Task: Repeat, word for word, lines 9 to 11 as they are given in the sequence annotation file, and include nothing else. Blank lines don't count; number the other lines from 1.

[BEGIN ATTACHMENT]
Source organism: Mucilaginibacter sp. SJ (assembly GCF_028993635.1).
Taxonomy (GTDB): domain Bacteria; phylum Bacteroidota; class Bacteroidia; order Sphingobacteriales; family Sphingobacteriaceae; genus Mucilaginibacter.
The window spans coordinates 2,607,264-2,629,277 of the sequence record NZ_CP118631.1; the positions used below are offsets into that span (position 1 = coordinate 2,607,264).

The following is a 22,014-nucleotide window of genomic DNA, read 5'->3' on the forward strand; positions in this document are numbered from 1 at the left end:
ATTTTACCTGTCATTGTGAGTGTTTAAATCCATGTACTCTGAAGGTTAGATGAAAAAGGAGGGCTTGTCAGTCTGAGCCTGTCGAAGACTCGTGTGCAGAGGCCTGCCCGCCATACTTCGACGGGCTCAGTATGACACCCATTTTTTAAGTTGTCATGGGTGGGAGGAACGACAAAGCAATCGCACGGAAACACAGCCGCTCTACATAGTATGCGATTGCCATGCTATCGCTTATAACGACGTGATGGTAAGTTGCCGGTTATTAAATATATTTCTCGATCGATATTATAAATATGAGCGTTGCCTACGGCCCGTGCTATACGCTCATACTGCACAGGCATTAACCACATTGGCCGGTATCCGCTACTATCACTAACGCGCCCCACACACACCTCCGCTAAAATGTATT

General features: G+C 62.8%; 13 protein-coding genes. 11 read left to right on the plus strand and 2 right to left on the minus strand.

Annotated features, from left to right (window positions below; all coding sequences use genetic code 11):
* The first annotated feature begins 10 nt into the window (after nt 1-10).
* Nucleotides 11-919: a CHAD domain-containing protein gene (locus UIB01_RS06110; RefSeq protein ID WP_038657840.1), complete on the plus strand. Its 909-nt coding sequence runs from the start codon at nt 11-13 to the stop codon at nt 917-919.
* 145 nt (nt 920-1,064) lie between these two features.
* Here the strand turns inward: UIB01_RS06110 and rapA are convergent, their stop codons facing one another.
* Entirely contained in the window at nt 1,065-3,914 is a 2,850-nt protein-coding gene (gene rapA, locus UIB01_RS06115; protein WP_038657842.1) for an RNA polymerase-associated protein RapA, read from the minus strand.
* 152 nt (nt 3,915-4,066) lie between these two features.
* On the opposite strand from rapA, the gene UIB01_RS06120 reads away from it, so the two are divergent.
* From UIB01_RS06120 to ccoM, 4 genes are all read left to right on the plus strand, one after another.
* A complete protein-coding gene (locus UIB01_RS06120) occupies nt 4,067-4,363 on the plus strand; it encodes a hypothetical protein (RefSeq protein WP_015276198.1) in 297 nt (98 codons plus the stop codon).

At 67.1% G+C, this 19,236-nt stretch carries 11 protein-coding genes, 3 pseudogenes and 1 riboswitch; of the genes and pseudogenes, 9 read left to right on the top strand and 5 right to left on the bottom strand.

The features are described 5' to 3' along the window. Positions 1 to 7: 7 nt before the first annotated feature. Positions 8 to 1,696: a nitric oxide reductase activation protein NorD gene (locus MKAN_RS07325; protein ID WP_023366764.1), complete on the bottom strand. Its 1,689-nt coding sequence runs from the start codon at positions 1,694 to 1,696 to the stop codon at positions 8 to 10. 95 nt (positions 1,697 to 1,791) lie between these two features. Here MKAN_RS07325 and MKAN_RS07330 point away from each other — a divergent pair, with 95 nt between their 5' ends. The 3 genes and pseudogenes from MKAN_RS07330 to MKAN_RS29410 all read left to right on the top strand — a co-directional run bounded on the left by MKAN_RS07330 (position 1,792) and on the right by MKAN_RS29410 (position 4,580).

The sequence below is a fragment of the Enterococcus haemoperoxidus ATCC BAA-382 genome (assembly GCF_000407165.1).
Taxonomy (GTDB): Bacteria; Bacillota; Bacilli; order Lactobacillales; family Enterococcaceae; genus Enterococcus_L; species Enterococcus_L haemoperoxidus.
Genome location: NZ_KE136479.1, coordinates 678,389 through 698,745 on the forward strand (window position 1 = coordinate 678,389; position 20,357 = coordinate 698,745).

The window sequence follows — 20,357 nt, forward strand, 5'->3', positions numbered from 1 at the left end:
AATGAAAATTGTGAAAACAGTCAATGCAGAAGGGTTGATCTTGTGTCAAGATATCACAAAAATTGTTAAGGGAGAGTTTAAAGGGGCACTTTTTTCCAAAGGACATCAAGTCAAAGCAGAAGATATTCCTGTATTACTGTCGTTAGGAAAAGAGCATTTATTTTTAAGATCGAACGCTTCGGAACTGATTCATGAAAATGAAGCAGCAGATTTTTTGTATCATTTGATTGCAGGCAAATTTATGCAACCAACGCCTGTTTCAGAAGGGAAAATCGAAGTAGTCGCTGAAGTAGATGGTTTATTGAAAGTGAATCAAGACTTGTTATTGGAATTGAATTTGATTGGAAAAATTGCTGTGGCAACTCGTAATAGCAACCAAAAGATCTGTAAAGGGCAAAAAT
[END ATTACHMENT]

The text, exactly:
* Nucleotides 11-919: a CHAD domain-containing protein gene (locus UIB01_RS06110; RefSeq protein ID WP_038657840.1), complete on the plus strand. Its 909-nt coding sequence runs from the start codon at nt 11-13 to the stop codon at nt 917-919.
* 145 nt (nt 920-1,064) lie between these two features.
* Here the strand turns inward: UIB01_RS06110 and rapA are convergent, their stop codons facing one another.